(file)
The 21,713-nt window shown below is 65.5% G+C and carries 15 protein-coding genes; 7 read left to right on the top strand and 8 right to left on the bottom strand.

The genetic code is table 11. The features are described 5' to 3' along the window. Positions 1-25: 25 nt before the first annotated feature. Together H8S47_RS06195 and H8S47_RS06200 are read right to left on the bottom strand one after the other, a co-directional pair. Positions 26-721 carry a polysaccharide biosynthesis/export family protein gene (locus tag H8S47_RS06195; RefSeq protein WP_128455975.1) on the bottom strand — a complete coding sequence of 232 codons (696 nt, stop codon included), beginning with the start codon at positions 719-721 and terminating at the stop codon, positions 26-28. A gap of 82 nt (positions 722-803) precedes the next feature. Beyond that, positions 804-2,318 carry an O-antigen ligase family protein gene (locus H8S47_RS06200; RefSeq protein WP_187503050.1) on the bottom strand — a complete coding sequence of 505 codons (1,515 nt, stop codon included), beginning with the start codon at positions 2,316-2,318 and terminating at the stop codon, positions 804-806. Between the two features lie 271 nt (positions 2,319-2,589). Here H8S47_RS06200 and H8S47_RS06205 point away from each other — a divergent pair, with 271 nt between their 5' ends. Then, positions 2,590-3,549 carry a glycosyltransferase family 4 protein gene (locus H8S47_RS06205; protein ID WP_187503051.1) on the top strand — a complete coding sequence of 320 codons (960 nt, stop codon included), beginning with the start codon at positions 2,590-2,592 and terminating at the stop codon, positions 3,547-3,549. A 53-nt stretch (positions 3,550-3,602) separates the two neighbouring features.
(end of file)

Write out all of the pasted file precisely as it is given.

The 21,713-nt window shown below is 65.5% G+C and carries 15 protein-coding genes; 7 read left to right on the top strand and 8 right to left on the bottom strand.

The genetic code is table 11. The features are described 5' to 3' along the window. Positions 1-25: 25 nt before the first annotated feature. Together H8S47_RS06195 and H8S47_RS06200 are read right to left on the bottom strand one after the other, a co-directional pair. Positions 26-721 carry a polysaccharide biosynthesis/export family protein gene (locus tag H8S47_RS06195; RefSeq protein WP_128455975.1) on the bottom strand — a complete coding sequence of 232 codons (696 nt, stop codon included), beginning with the start codon at positions 719-721 and terminating at the stop codon, positions 26-28. A gap of 82 nt (positions 722-803) precedes the next feature. Beyond that, positions 804-2,318 carry an O-antigen ligase family protein gene (locus H8S47_RS06200; RefSeq protein WP_187503050.1) on the bottom strand — a complete coding sequence of 505 codons (1,515 nt, stop codon included), beginning with the start codon at positions 2,316-2,318 and terminating at the stop codon, positions 804-806. Between the two features lie 271 nt (positions 2,319-2,589). Here H8S47_RS06200 and H8S47_RS06205 point away from each other — a divergent pair, with 271 nt between their 5' ends. Then, positions 2,590-3,549 carry a glycosyltransferase family 4 protein gene (locus H8S47_RS06205; protein ID WP_187503051.1) on the top strand — a complete coding sequence of 320 codons (960 nt, stop codon included), beginning with the start codon at positions 2,590-2,592 and terminating at the stop codon, positions 3,547-3,549. A 53-nt stretch (positions 3,550-3,602) separates the two neighbouring features.